thanks in advance,
I like SAFE as a true bond alternative, but it doesn't really meet my hurdle rate. I think it likely does far better than broad bond indexes with similar risk profiles. And then I like it for STAR because SAFE has a lot of potential, could grow fairly large in a few years if they play their hand correctly.Delete
Congrats on your continued success. Continue to enjoy/learn from every blog post.ReplyDelete
Great performance and thanks for your insightful posts.ReplyDelete
A bit surprised that STAR is a bigger position size for you than RSO. I have it the other way in my portfolio. I agree with RSO being a strong contender for good gains in 2018 as they finish BS cleanup and reinstate the dividend.
I'm getting a bit impatient with STAR because there doesn't seem to an immediate catalyst.
I'd be interesting in hearing your thoughts on MMA. I thought it was an accounting hidden asset story that has played out. Maybe I haven't looked closely enough?
BTW any new thoughts on DS? I was a good 100% gain for me this year but probably is more of a hold now. Edens has sold the story well with buying the stock at $6.
I wouldn't read too much into owning more of STAR than RSO, I agree it should be flipped but I added to STAR in the middle of the year when it was a touch cheaper and RSO has come down slightly. May add to RSO as the plan should come to fruition in 2018.Delete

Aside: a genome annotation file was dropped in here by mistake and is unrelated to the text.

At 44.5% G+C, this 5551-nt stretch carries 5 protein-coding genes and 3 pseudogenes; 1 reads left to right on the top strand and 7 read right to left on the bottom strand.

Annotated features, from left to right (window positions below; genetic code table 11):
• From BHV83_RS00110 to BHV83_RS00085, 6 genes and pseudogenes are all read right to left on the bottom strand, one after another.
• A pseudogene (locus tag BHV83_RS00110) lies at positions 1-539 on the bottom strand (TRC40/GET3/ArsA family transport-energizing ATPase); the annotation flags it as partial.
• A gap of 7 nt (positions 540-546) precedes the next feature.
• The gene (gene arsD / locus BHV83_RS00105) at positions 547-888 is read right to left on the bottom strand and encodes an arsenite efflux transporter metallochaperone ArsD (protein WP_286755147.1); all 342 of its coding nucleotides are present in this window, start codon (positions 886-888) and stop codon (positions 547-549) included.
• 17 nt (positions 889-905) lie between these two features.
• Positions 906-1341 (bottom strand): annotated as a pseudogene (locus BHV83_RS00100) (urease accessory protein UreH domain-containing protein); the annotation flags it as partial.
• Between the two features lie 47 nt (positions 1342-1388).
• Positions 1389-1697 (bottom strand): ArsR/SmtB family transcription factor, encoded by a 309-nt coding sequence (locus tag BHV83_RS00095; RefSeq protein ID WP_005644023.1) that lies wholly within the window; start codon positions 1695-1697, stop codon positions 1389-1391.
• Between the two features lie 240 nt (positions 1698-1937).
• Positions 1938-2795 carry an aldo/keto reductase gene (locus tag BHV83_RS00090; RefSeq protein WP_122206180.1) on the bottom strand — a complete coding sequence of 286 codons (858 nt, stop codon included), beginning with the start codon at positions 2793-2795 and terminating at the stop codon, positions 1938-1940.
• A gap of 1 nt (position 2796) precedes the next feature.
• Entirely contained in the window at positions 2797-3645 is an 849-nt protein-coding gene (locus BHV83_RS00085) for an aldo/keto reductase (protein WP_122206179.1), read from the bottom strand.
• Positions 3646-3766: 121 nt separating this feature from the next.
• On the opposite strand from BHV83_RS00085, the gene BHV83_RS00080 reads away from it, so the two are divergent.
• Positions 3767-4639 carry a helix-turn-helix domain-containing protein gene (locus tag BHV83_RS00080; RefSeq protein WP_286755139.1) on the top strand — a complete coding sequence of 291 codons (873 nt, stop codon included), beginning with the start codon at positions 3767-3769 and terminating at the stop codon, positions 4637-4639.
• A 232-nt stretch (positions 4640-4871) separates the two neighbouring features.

MMAC is still a bit of the same story, they have quite of few hidden assets if you comb through the financial statements. Items that are required to be eliminated for GAAP like the loan to Morrison Grove, or revenue that doesn't meet recognition requirements on their GE/BofA portfolio. At the same time they're still buying back plenty of shares, coiling the spring for when they are able to generate ongoing operating earnings.
I haven't kept up on DS, should have paid more attention when Wes Edens was a significant buyer of the stock and I saw the headline that they've internalized management which is a nice step to simplifying the story. Congrats, that was a nice winner.
Thanks for your reply.Delete
I'll try to dig more through MMAC filings to check out the hidden assets (loan to Morrison Grove, rev recognition issues with GE/BoA portfolio).
On DS - thanks for the headline on internal management - I somehow missed that. I remember that the external management was a sticking point for you. One process related question - how did you find this headline? Google alerts, other sources? Hoping to improve my process!